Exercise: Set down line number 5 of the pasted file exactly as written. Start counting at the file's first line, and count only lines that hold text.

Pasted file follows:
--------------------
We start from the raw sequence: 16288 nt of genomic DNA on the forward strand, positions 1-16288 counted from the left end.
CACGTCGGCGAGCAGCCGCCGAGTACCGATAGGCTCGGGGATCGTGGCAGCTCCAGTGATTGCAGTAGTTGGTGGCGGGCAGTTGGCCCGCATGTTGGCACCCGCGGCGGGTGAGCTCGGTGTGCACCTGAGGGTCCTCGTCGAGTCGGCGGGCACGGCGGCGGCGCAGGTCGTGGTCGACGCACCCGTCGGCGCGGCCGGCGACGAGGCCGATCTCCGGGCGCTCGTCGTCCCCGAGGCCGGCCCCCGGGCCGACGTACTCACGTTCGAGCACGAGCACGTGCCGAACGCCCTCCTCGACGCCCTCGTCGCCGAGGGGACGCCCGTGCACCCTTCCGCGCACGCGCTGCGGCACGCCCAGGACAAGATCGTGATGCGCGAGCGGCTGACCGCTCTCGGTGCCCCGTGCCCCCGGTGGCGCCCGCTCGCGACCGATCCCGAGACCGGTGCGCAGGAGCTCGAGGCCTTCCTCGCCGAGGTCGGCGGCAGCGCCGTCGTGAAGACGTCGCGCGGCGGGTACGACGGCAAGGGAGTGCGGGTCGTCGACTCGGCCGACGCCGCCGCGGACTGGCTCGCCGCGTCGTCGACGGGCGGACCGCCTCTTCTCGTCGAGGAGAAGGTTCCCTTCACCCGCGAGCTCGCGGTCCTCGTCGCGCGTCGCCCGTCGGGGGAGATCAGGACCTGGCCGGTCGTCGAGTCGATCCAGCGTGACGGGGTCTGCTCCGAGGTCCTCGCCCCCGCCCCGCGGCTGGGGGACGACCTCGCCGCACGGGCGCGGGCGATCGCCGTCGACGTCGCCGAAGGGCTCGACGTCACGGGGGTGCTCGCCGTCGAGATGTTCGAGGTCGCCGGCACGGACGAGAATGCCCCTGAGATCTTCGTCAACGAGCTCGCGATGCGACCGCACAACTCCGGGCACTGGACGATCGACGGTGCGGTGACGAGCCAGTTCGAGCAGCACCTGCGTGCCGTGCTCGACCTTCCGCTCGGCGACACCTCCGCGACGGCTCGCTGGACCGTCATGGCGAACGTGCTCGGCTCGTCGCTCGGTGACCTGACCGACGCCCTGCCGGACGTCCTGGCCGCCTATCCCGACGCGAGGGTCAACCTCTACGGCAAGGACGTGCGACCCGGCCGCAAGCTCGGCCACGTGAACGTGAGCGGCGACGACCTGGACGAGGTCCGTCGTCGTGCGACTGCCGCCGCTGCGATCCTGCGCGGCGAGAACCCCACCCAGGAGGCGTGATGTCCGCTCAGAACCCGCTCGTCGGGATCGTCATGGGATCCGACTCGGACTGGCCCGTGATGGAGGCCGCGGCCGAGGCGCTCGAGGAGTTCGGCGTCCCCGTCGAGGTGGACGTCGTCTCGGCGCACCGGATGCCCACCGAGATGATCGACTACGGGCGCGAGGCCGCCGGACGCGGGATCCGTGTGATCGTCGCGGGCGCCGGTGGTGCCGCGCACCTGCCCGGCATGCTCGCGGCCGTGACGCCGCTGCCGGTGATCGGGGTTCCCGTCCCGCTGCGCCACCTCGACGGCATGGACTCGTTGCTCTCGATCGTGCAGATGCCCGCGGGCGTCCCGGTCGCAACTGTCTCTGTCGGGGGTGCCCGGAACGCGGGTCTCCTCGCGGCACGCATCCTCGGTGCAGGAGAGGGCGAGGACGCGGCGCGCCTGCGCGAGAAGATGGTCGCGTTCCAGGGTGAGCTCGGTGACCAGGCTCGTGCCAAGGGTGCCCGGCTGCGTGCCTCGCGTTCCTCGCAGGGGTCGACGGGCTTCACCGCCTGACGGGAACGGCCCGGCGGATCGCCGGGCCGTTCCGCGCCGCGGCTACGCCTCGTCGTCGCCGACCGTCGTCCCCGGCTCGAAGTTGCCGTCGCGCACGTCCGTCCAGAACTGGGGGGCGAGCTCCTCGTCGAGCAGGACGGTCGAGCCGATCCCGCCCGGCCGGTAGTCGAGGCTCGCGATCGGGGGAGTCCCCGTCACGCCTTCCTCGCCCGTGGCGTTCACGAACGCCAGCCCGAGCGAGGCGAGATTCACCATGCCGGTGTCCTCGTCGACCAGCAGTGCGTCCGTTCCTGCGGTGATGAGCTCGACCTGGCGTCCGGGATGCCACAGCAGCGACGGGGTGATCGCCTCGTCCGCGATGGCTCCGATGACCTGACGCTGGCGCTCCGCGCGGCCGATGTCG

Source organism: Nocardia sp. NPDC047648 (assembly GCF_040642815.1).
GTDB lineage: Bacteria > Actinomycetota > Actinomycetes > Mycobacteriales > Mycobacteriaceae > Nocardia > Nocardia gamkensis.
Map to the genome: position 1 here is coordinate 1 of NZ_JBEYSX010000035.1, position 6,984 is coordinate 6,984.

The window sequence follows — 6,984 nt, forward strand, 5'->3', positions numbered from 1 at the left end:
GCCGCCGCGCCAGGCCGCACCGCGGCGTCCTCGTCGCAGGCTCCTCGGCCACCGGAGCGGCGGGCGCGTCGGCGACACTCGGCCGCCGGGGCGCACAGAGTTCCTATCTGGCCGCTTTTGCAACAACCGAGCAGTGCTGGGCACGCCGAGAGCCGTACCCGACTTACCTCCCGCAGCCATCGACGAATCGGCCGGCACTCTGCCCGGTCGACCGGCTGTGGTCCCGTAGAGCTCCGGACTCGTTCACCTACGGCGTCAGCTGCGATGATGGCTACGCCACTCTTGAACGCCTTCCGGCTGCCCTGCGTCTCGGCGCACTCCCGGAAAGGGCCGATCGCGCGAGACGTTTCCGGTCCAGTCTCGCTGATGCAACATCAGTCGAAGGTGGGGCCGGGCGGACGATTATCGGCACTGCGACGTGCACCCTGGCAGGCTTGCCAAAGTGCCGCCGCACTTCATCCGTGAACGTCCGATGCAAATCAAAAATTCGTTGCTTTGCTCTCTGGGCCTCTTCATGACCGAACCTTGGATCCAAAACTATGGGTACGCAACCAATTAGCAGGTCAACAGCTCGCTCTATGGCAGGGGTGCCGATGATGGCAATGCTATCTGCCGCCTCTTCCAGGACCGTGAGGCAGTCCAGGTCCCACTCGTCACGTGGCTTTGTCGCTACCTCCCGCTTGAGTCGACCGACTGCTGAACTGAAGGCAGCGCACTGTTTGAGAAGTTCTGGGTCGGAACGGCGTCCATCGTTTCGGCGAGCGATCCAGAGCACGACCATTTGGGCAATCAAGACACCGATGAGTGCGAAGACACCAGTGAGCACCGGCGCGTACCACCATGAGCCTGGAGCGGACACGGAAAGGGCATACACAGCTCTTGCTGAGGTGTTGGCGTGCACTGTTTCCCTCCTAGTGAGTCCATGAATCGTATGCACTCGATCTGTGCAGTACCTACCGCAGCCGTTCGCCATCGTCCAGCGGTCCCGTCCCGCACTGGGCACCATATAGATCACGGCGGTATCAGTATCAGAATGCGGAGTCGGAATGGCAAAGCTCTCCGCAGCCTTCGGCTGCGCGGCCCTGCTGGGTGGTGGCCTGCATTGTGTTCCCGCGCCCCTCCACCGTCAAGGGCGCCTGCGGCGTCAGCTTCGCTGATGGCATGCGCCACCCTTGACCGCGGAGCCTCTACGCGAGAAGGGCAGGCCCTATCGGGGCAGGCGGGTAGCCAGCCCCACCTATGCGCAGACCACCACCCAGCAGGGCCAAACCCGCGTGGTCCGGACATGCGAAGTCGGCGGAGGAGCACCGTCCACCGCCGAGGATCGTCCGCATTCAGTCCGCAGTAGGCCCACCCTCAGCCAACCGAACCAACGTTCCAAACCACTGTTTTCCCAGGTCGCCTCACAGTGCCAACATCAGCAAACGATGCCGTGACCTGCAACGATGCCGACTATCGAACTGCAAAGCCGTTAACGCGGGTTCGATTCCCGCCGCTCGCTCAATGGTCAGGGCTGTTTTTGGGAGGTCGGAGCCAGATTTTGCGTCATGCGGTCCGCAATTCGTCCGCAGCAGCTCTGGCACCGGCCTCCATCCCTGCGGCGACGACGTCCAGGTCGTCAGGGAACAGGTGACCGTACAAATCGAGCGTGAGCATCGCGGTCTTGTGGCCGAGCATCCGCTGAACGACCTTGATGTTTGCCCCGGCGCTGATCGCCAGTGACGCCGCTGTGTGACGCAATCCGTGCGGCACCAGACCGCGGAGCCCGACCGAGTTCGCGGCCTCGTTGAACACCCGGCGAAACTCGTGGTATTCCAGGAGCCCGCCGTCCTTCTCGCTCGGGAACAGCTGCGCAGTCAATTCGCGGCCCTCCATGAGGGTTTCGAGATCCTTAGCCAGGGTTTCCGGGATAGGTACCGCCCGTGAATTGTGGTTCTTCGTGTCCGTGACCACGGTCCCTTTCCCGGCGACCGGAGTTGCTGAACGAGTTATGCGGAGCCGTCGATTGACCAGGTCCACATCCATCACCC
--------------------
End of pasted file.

Map to the genome: position 1 here is coordinate 1 of NZ_JBEYSX010000035.1, position 6,984 is coordinate 6,984.